My name is Simon Dumenco and I'm a stats addict. Seriously -- it's kind of a problem.
My editor, Ann Marie Kerwin, and I joke (a bit too often for it to be just a joke, I'm afraid) about the crack-like allure of the ever-widening array of metrics we have at our disposal. Here at Advertising Age, not only do we perpetually have our eyes on the AdAge.com "Most Read" and "Most E-mailed" charts, we also have to constantly fight the urge to obsess about the most granular of data points (e.g., who came from where, how long they stayed, what else they clicked on) buried in the Google analytics and beyond (e.g., bit.ly stats are a new fetish of mine).
What Trendrr Can Track: A Sample
Which brings me to Trendrr, a stat-tracking service I briefly covered in this column back when it launched in the spring of 2008. The free service offered a clever, easy way to track web-based metrics in fascinating ways. Since then, you've probably spotted Trendrr-tracked data in the news, particularly in regard to conversations occurring on Twitter. Like, during the peak of the swine-flu panic in April, Trendrr was the source of the widely reported statistic about how there were more than 10,000 posts per hour about swine flu on Twitter. And last week you might have seen coverage of another Trendrr shocker: During one peak hour, there were an astonishing 221,744 tweets that included the hashtag #iranelection.
It's more interesting, though, to see those disembodied stats in the context of a Trendrr chart. (On Thursday, for example, the Twitterverse inevitably lost interest in #iranelection as Michael Jackson's death began to dominate all media conversations. Trendrr has plotted the two Twitter memes against each other here). Because then you can see the peaks and valleys of interest -- in trend lines that are sometimes smooth, sometimes wavy, sometimes EKG-like -- in news events, pop-cultural memes, celebrities, brands, anything. It can be both depressing (how quickly our collective attention span strays from the important stuff) and heartening (like when you can witness an annoying reality-TV star quickly fading into oblivion). The rise and fall can feel primordial, even biblical: ashes to ashes, dust to dust.
On Monday, June 29, Wiredset, the company behind Trendrr, is launching Trendrr Pro in beta. It's a paid service with tiered pricing (starting at $49 per month), and the guys who run Wiredset -- CEO Mark Ghuneim and President Tom Donohue -- gave me an exclusive advance peek and allowed me to poke around in the alpha. It is, I think, the start of something huge -- and a potentially important tool not only for media people but marketing professionals looking to track real-time data on, for starters, the efficacy of campaigns.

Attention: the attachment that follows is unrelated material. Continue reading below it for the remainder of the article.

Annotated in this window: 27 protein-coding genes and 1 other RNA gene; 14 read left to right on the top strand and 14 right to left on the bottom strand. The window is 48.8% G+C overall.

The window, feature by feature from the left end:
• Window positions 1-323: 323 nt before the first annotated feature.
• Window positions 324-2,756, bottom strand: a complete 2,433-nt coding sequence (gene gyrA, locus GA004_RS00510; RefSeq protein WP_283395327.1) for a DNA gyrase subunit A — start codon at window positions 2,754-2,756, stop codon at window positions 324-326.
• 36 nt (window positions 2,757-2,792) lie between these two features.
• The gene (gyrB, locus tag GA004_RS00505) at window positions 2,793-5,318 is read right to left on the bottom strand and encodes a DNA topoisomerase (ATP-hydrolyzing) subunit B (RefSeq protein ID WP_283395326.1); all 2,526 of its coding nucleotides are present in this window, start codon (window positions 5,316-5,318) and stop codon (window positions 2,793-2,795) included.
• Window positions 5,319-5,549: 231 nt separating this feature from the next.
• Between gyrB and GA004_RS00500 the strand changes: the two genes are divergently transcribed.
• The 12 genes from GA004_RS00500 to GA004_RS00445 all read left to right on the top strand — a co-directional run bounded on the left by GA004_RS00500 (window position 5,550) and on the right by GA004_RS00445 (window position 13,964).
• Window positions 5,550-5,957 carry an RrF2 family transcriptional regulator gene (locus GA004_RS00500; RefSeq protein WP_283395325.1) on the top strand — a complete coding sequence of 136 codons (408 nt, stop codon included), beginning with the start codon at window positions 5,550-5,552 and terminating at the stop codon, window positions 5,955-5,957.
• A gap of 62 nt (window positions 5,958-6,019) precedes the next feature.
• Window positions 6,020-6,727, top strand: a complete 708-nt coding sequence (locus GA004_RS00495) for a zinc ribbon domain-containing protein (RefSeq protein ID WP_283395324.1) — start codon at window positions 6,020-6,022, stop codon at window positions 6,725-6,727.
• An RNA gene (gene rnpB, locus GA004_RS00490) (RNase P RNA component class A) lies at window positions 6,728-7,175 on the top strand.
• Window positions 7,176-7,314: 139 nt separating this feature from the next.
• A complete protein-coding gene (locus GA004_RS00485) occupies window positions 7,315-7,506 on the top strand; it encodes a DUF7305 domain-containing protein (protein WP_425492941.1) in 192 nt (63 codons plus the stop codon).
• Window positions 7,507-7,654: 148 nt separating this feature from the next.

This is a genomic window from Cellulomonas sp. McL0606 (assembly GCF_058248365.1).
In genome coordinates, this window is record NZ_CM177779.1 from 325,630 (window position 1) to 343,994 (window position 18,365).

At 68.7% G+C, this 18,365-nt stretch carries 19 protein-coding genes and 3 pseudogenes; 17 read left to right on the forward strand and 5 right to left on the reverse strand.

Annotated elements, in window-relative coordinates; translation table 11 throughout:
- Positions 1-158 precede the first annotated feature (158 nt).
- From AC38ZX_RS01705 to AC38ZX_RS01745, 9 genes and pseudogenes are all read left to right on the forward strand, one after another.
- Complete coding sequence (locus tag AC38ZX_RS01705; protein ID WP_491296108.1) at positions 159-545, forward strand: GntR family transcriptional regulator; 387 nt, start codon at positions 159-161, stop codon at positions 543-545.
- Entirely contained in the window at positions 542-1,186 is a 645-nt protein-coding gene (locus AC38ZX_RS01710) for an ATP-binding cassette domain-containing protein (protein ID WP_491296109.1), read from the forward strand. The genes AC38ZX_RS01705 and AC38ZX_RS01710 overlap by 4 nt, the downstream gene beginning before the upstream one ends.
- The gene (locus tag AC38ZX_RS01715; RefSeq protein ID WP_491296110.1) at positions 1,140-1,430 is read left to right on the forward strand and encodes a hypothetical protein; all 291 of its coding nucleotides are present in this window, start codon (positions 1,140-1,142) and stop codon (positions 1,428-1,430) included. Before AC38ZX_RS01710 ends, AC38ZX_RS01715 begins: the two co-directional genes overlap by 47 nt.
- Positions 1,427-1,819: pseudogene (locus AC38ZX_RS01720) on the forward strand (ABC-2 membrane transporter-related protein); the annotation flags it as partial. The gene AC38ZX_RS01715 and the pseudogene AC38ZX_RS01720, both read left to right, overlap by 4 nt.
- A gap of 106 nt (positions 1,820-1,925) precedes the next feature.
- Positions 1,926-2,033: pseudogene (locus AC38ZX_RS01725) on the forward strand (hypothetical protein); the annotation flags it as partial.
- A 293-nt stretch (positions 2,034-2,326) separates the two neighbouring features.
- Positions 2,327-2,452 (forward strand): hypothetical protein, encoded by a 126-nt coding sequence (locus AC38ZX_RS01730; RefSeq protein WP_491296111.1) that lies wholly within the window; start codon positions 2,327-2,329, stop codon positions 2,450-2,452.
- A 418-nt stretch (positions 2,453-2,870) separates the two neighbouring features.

The Trendrr Pro pitch is pretty simple: more access to data, and more things you can do with those data. Specifically, the ability to track mentions -- of your own products and projects or those of your competitors -- on blogs, Twitter, Amazon, Craigslist, Google, Google News, Bing, bit.ly, torrents, video sites and more. And then compare and contrast those data, measure them for varied periods of time, mash them up with other data, set up alerts, create reports and so on.
Wiredset, if you're not familiar with it, is a digital agency that's done viral marketing for clients including MTV, Comedy Central, Oxygen, Virgin, Puma, Warner Bros., HarperCollins, Atlantic Records, etc. When the Wiredset crew was still engineering Trendrr Pro, I grabbed drinks with Ghuneim and Donohue near their Meatpacking District offices in Manhattan, and we dorked out -- if we could have spoken in charts and graphs instead of words, we would have -- at a nearby watering hole. As Ghuneim put it, "For me, Trendrr Pro is really about, 'How do I measure the edges?' Because the conversation has moved off the center. Whether it's about politics or bands or brands, that's universal, right?"
Last week he added, "I've heard on many panels over the past year that data is the new creative. I don't know if I'd go that far, but you can do a ton of creative things with good, actionable data."
You can also spend a ton of time poring over data -- good, actionable and otherwise -- as I can testify. By the way, Trendrr, the original service that lacks some of the more robust Trendr Pro tracking and reporting tools, remains free.
And in the meantime, enjoy the pretty data crack atop this page.
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Simon Dumenco is the "Media Guy" media columnist for Advertising Age. You can follow him on Twitter @simondumenco